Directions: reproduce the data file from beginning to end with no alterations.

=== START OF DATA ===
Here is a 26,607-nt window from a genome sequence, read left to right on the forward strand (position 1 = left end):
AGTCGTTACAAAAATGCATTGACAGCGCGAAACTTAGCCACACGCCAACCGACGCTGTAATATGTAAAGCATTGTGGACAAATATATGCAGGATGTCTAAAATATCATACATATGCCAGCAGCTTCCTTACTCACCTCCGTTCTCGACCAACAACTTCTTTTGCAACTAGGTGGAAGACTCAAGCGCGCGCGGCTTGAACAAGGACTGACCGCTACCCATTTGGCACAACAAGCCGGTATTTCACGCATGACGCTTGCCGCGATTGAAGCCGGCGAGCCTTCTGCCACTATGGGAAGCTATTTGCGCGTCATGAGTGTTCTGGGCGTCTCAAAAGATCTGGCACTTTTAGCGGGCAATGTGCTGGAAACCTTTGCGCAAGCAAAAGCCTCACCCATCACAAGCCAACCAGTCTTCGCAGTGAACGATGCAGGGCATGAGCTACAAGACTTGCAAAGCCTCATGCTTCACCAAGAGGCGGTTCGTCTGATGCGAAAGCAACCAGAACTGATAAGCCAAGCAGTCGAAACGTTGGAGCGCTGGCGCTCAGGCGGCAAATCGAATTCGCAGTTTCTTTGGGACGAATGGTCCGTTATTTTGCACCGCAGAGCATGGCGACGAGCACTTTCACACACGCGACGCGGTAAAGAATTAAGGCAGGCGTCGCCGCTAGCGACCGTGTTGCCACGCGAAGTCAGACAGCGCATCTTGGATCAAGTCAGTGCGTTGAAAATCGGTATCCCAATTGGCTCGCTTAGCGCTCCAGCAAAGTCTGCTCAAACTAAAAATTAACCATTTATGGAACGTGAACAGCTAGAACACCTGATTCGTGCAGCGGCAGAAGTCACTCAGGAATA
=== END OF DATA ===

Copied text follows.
Here is a 26,607-nt window from a genome sequence, read left to right on the forward strand (position 1 = left end):
AGTCGTTACAAAAATGCATTGACAGCGCGAAACTTAGCCACACGCCAACCGACGCTGTAATATGTAAAGCATTGTGGACAAATATATGCAGGATGTCTAAAATATCATACATATGCCAGCAGCTTCCTTACTCACCTCCGTTCTCGACCAACAACTTCTTTTGCAACTAGGTGGAAGACTCAAGCGCGCGCGGCTTGAACAAGGACTGACCGCTACCCATTTGGCACAACAAGCCGGTATTTCACGCATGACGCTTGCCGCGATTGAAGCCGGCGAGCCTTCTGCCACTATGGGAAGCTATTTGCGCGTCATGAGTGTTCTGGGCGTCTCAAAAGATCTGGCACTTTTAGCGGGCAATGTGCTGGAAACCTTTGCGCAAGCAAAAGCCTCACCCATCACAAGCCAACCAGTCTTCGCAGTGAACGATGCAGGGCATGAGCTACAAGACTTGCAAAGCCTCATGCTTCACCAAGAGGCGGTTCGTCTGATGCGAAAGCAACCAGAACTGATAAGCCAAGCAGTCGAAACGTTGGAGCGCTGGCGCTCAGGCGGCAAATCGAATTCGCAGTTTCTTTGGGACGAATGGTCCGTTATTTTGCACCGCAGAGCATGGCGACGAGCACTTTCACACACGCGACGCGGTAAAGAATTAAGGCAGGCGTCGCCGCTAGCGACCGTGTTGCCACGCGAAGTCAGACAGCGCATCTTGGATCAAGTCAGTGCGTTGAAAATCGGTATCCCAATTGGCTCGCTTAGCGCTCCAGCAAAGTCTGCTCAAACTAAAAATTAACCATTTATGGAACGTGAACAGCTAGAACACCTGATTCGTGCAGCGGCAGAAGTCACTCAGGAATA